A Lifetime of Fishing
Dr Victor Luca, Scientist
Published in the Beacon 28-Oct-20
The views I have expressed here are solely my own and do not express the views or opinions of any organization I am associated with.
Since the arrival of Tangata Whenua up to the present day, our part of the world has always depended on fishing. But when will the music stop and the party end?
Myself and my family have been fishing the coast off our town for half a century now and I have seen at first hand the dwindling of fish stocks. The lifestyle and living of many in our area to some extent has always depended on the abundance of marine life off our coast. So it is natural to ask if we are treating this once bountiful fishery as we ought.
According to Fisheries New Zealand, snapper (Chrysophrys auratus) mature in three to four years when they are 20 to 28 cm long. To reach the current legal limit of 35 cm will obviously take more than five years. Snapper can live for over 60 years and grow up to 105 cm in length. They release numerous batches of eggs throughout spring and summer. Snapper is our major fishery by far with snapper accounting for more than 70% of all finfish harvested.
In the good old days we used to catch heaps of snapper off Ohope. The photo (Figure 1) is of one of our snapper catches dating back to about 1973. That’s me on the left, brother Enrico with the goofy hat on the right, and Gino at the back. There are several hundred kilograms of snapper in the photo and they were caught in a short time. It was not so unusual back in the day to come back with this much fish in a single short expedition. There were no legal limits for recreational fishermen back then. The size of the boat imposed a hard physical limit. You could only bring home what you could fit on the boat. In those days we didn’t even have reliable depth sounders like we have now and so finding fish was a matter of pot luck.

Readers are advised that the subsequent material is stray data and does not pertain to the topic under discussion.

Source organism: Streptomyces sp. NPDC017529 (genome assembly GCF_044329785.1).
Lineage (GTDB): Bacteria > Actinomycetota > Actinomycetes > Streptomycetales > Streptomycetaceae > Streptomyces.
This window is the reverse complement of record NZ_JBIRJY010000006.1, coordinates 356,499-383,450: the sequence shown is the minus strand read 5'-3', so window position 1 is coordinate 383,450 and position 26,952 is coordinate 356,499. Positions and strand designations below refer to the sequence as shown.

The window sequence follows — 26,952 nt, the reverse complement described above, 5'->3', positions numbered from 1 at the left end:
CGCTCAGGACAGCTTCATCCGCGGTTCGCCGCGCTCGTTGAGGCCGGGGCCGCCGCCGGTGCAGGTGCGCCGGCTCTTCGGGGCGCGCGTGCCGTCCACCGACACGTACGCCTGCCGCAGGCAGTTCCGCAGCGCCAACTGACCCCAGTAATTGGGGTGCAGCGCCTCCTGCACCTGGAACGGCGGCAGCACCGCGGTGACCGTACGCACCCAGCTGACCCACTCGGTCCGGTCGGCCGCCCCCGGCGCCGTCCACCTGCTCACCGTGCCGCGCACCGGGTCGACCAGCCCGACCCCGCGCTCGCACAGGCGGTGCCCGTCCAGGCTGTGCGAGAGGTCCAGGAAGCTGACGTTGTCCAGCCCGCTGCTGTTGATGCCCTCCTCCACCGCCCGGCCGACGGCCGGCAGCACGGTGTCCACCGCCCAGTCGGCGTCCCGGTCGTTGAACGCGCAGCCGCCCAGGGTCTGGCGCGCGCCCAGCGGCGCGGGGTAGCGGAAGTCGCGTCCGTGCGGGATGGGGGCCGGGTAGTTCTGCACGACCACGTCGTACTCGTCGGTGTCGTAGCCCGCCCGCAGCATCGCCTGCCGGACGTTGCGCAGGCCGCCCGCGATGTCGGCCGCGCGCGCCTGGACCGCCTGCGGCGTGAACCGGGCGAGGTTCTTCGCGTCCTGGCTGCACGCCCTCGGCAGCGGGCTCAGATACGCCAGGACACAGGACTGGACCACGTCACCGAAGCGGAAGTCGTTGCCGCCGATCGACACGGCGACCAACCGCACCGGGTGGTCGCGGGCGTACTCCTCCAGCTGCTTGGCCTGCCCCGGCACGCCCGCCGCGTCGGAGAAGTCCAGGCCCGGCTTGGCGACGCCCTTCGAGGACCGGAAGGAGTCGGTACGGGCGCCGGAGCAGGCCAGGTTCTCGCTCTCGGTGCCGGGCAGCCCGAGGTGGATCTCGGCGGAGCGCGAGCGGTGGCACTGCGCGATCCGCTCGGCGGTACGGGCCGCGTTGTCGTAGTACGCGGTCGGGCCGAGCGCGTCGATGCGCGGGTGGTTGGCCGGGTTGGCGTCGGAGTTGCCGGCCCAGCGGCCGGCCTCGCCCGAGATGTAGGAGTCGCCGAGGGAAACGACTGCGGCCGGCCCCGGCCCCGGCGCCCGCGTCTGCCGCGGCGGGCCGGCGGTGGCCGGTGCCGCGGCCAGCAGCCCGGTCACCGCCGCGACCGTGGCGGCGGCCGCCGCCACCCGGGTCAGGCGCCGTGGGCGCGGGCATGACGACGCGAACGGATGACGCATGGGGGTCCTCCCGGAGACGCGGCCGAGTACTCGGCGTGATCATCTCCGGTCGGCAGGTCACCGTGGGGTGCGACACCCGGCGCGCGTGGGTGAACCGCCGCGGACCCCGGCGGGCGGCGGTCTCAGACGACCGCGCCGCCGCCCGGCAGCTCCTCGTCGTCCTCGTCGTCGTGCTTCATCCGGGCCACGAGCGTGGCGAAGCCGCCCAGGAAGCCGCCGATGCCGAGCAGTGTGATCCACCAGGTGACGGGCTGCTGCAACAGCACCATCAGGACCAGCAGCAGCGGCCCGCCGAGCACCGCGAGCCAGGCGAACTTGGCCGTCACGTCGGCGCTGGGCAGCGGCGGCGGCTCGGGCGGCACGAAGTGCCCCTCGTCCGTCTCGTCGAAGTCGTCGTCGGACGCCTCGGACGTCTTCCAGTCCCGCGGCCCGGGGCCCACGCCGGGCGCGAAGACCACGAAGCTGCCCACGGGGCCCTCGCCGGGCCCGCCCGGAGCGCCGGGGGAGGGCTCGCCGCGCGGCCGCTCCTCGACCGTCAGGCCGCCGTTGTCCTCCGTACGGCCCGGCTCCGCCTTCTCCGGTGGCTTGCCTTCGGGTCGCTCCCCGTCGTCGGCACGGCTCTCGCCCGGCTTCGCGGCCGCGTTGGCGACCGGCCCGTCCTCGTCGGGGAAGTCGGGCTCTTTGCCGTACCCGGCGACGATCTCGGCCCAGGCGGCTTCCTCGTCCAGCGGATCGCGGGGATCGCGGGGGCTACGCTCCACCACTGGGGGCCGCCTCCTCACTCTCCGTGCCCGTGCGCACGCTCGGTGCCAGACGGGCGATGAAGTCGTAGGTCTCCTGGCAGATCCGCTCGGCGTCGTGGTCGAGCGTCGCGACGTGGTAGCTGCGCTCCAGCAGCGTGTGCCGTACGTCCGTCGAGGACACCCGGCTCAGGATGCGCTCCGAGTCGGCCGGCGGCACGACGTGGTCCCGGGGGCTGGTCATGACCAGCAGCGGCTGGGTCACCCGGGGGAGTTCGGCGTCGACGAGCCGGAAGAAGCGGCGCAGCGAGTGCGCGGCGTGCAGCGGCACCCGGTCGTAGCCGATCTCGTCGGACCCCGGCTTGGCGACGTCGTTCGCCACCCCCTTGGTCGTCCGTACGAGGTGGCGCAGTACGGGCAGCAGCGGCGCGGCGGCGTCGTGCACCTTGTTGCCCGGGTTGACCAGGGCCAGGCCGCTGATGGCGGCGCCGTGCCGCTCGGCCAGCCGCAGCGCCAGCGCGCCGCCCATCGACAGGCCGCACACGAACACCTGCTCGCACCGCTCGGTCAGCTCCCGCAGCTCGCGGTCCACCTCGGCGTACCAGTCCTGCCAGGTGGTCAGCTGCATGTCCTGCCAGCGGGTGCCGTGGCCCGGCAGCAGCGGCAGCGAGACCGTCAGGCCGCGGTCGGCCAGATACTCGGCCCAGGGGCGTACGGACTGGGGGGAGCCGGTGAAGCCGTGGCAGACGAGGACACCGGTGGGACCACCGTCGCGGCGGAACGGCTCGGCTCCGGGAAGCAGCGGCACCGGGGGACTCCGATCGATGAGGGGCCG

Figure 1. The good old days of fishing off Ohope. Circa 1973.
Toward the end of the eighties I do not remember ever being able to make these types of catches any longer and I challenge anyone to argue otherwise.
The observations I have made over a half a century are obviously qualitative. Many readers of this column that have been fishing our waters for as long as I have will doubtless make their own observations. All I know is that we used to catch heaps and that we no longer catch what we used to by any stretch. It just could not be sustained.
NZ Fisheries, which is part of the Ministry of Primary Industries (MPI) together with the National Institute of Water and Atmosphere Research (NIWA) are in charge of quantifying fish stocks and monitoring the sustainability of all 642 or so fish stocks in NZ waters. These folk undertake a huge amount of scientific work involving monitoring the fishery over time and analyzing data statistically to come up with estimates of fish numbers that they consider consistence and credible. These are not easy measurements to make and the data have significant uncertainty attached to them.
Data on the amount of snapper biomass in thousands of tons over time are shown in Figure 2. The reader can see that between about 1970 and 1985 the amount of snapper biomass (the fish stocks) fell off a cliff. To protect the fishers the Quota Management System (QMS) was introduced in 1986. Recreational fishing of snapper accounts for about 36% of the current quota.
The data bears out my qualitative observations that fish stocks have dwindled strongly since the seventies. The data show that there has possibly been something of a modest resurgence in snapper biomass since the introduction of the QMS. But the upswing in the nineties was weak and the margins of uncertainty are generous (shaded area). The data indicates that the snapper stock is only just above the so-called soft limit of 20%. This means that the stock is 20% of what it would be if it were not fished at all. Currently, commercial fishermen are taking right up to the allowable quote.